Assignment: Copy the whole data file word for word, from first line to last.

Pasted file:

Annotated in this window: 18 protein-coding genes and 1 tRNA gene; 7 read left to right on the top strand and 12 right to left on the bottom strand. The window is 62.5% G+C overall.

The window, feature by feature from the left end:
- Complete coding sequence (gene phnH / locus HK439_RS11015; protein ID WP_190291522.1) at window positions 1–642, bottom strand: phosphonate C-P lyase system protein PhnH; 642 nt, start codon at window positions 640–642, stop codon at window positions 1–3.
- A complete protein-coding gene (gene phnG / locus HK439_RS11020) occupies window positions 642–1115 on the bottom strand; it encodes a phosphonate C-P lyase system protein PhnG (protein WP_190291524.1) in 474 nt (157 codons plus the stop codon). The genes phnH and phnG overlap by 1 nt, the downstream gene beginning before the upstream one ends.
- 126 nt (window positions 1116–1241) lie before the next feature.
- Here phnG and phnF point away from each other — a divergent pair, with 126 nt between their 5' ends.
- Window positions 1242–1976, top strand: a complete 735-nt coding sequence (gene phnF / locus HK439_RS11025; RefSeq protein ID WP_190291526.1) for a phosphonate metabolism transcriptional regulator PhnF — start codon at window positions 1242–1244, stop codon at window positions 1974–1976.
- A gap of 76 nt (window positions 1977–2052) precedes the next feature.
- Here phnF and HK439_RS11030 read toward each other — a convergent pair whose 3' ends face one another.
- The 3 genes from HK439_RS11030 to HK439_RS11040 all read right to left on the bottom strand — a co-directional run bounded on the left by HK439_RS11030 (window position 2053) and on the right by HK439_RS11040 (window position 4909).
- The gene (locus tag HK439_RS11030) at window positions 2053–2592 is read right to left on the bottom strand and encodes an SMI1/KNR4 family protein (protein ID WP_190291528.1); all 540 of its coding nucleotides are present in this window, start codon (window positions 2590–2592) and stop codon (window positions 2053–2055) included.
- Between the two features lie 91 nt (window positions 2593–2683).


Annotated in this window: 18 protein-coding genes and 1 tRNA gene; 7 read left to right on the top strand and 12 right to left on the bottom strand. The window is 62.5% G+C overall.

The window, feature by feature from the left end:
- Complete coding sequence (gene phnH / locus HK439_RS11015; protein ID WP_190291522.1) at window positions 1–642, bottom strand: phosphonate C-P lyase system protein PhnH; 642 nt, start codon at window positions 640–642, stop codon at window positions 1–3.
- A complete protein-coding gene (gene phnG / locus HK439_RS11020) occupies window positions 642–1115 on the bottom strand; it encodes a phosphonate C-P lyase system protein PhnG (protein WP_190291524.1) in 474 nt (157 codons plus the stop codon). The genes phnH and phnG overlap by 1 nt, the downstream gene beginning before the upstream one ends.
- 126 nt (window positions 1116–1241) lie before the next feature.
- Here phnG and phnF point away from each other — a divergent pair, with 126 nt between their 5' ends.
- Window positions 1242–1976, top strand: a complete 735-nt coding sequence (gene phnF / locus HK439_RS11025; RefSeq protein ID WP_190291526.1) for a phosphonate metabolism transcriptional regulator PhnF — start codon at window positions 1242–1244, stop codon at window positions 1974–1976.
- A gap of 76 nt (window positions 1977–2052) precedes the next feature.
- Here phnF and HK439_RS11030 read toward each other — a convergent pair whose 3' ends face one another.
- The 3 genes from HK439_RS11030 to HK439_RS11040 all read right to left on the bottom strand — a co-directional run bounded on the left by HK439_RS11030 (window position 2053) and on the right by HK439_RS11040 (window position 4909).
- The gene (locus tag HK439_RS11030) at window positions 2053–2592 is read right to left on the bottom strand and encodes an SMI1/KNR4 family protein (protein ID WP_190291528.1); all 540 of its coding nucleotides are present in this window, start codon (window positions 2590–2592) and stop codon (window positions 2053–2055) included.
- Between the two features lie 91 nt (window positions 2593–2683).